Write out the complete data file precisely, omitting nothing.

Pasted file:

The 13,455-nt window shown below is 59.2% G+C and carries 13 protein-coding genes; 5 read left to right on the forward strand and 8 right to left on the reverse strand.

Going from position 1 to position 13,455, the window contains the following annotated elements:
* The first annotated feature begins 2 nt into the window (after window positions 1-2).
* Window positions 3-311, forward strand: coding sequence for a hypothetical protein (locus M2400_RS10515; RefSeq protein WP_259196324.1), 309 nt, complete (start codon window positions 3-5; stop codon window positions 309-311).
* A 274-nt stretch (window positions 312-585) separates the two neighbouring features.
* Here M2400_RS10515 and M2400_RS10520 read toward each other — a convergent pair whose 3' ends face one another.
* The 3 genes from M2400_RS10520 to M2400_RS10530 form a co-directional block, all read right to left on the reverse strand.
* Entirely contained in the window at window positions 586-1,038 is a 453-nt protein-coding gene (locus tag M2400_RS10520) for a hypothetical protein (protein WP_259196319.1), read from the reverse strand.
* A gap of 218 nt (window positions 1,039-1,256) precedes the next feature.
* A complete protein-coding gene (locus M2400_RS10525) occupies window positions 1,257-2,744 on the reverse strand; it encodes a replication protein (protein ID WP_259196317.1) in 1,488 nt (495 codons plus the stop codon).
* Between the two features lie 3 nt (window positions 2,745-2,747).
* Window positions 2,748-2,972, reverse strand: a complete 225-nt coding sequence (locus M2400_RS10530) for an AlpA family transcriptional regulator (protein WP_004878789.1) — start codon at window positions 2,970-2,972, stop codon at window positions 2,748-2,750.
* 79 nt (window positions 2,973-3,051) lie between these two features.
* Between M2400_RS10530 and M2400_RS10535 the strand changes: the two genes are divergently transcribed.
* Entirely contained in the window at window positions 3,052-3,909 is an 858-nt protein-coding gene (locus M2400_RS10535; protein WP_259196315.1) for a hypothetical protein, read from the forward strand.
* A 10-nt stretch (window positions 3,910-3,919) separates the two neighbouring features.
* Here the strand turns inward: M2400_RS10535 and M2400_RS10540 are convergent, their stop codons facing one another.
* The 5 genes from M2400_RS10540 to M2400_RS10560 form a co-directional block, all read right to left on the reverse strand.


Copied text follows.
The 13,455-nt window shown below is 59.2% G+C and carries 13 protein-coding genes; 5 read left to right on the forward strand and 8 right to left on the reverse strand.

Going from position 1 to position 13,455, the window contains the following annotated elements:
* The first annotated feature begins 2 nt into the window (after window positions 1-2).
* Window positions 3-311, forward strand: coding sequence for a hypothetical protein (locus M2400_RS10515; RefSeq protein WP_259196324.1), 309 nt, complete (start codon window positions 3-5; stop codon window positions 309-311).
* A 274-nt stretch (window positions 312-585) separates the two neighbouring features.
* Here M2400_RS10515 and M2400_RS10520 read toward each other — a convergent pair whose 3' ends face one another.
* The 3 genes from M2400_RS10520 to M2400_RS10530 form a co-directional block, all read right to left on the reverse strand.
* Entirely contained in the window at window positions 586-1,038 is a 453-nt protein-coding gene (locus tag M2400_RS10520) for a hypothetical protein (protein WP_259196319.1), read from the reverse strand.
* A gap of 218 nt (window positions 1,039-1,256) precedes the next feature.
* A complete protein-coding gene (locus M2400_RS10525) occupies window positions 1,257-2,744 on the reverse strand; it encodes a replication protein (protein ID WP_259196317.1) in 1,488 nt (495 codons plus the stop codon).
* Between the two features lie 3 nt (window positions 2,745-2,747).
* Window positions 2,748-2,972, reverse strand: a complete 225-nt coding sequence (locus M2400_RS10530) for an AlpA family transcriptional regulator (protein WP_004878789.1) — start codon at window positions 2,970-2,972, stop codon at window positions 2,748-2,750.
* 79 nt (window positions 2,973-3,051) lie between these two features.
* Between M2400_RS10530 and M2400_RS10535 the strand changes: the two genes are divergently transcribed.
* Entirely contained in the window at window positions 3,052-3,909 is an 858-nt protein-coding gene (locus M2400_RS10535; protein WP_259196315.1) for a hypothetical protein, read from the forward strand.
* A 10-nt stretch (window positions 3,910-3,919) separates the two neighbouring features.
* Here the strand turns inward: M2400_RS10535 and M2400_RS10540 are convergent, their stop codons facing one another.
* The 5 genes from M2400_RS10540 to M2400_RS10560 form a co-directional block, all read right to left on the reverse strand.